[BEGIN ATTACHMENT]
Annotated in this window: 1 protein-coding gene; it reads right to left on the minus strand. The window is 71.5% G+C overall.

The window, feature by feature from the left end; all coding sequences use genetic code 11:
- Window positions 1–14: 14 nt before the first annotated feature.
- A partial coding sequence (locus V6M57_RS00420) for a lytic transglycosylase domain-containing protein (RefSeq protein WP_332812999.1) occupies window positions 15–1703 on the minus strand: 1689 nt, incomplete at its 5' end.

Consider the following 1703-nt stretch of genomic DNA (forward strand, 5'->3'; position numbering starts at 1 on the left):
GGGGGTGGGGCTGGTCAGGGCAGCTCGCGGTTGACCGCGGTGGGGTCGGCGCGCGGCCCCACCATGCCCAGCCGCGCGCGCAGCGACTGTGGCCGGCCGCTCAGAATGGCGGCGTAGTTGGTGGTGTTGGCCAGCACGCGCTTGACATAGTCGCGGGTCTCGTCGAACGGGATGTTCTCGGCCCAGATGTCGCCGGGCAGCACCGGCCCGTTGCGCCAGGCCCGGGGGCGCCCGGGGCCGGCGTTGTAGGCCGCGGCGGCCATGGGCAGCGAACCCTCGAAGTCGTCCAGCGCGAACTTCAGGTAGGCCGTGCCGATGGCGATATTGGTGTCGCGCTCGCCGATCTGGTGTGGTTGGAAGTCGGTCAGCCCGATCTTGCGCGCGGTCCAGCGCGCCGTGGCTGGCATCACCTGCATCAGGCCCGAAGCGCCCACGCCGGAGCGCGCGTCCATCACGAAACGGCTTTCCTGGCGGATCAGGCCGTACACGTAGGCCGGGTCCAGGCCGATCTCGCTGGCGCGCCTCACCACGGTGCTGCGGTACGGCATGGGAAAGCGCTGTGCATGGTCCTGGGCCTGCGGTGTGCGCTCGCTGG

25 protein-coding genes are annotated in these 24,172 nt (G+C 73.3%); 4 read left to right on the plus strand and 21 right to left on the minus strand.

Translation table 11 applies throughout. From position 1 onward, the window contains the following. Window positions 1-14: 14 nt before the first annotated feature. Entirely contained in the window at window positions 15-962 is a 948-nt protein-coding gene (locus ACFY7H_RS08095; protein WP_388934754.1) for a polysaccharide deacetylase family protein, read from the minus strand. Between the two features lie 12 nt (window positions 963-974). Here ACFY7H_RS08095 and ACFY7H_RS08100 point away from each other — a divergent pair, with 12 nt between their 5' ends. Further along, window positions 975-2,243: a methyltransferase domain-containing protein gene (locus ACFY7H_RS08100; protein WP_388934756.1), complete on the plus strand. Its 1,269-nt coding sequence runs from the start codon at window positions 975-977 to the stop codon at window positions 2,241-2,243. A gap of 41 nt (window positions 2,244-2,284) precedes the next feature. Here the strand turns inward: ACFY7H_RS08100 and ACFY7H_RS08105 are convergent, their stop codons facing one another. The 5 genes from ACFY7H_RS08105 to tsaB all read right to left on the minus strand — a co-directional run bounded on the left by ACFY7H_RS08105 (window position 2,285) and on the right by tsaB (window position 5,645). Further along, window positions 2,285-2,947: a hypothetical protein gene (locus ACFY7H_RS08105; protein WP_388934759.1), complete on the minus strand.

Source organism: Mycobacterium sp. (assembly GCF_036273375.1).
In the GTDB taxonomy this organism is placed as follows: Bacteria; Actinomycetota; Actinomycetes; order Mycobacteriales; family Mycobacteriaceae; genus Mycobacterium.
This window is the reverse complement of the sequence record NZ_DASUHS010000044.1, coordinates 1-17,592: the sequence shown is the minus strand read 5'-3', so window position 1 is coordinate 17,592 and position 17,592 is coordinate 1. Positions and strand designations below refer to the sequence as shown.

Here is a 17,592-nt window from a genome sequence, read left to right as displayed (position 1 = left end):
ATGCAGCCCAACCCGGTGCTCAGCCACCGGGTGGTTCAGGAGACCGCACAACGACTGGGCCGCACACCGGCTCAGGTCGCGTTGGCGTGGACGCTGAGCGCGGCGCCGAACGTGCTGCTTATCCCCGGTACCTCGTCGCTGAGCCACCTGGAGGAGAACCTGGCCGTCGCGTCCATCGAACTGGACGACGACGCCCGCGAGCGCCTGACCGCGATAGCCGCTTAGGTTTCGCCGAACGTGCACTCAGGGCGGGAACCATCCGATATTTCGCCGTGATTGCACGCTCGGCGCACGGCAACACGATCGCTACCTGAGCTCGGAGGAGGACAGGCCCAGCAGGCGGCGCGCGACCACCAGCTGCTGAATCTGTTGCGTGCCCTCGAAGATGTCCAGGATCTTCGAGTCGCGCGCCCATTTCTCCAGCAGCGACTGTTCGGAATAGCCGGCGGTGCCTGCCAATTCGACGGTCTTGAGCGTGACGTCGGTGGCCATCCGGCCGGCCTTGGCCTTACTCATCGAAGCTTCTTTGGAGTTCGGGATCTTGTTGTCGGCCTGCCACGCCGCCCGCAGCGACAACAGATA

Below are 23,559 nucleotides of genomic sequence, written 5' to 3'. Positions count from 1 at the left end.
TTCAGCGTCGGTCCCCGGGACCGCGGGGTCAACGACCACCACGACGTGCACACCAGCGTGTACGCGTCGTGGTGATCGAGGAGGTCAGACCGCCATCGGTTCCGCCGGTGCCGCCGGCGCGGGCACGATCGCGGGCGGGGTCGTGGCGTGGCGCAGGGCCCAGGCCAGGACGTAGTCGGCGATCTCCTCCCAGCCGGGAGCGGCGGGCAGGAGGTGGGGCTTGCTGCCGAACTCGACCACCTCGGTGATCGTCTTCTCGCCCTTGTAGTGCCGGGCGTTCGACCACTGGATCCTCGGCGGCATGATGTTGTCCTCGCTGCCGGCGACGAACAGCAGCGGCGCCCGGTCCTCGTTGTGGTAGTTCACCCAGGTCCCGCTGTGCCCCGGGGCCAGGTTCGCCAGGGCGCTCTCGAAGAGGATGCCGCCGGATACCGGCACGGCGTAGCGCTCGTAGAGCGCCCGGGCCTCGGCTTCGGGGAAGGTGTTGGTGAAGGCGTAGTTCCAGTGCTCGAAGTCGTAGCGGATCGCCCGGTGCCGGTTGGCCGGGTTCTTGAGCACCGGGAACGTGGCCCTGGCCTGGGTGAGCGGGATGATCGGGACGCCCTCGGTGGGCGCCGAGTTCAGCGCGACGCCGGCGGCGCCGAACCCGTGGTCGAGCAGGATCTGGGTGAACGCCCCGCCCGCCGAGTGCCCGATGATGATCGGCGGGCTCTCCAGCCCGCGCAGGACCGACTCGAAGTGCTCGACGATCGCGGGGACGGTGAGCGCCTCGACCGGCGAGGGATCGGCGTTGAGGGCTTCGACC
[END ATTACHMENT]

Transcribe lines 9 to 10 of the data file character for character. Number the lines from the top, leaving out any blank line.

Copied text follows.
Source organism: Mycobacterium sp. (assembly GCF_036273375.1).
In the GTDB taxonomy this organism is placed as follows: Bacteria; Actinomycetota; Actinomycetes; order Mycobacteriales; family Mycobacteriaceae; genus Mycobacterium.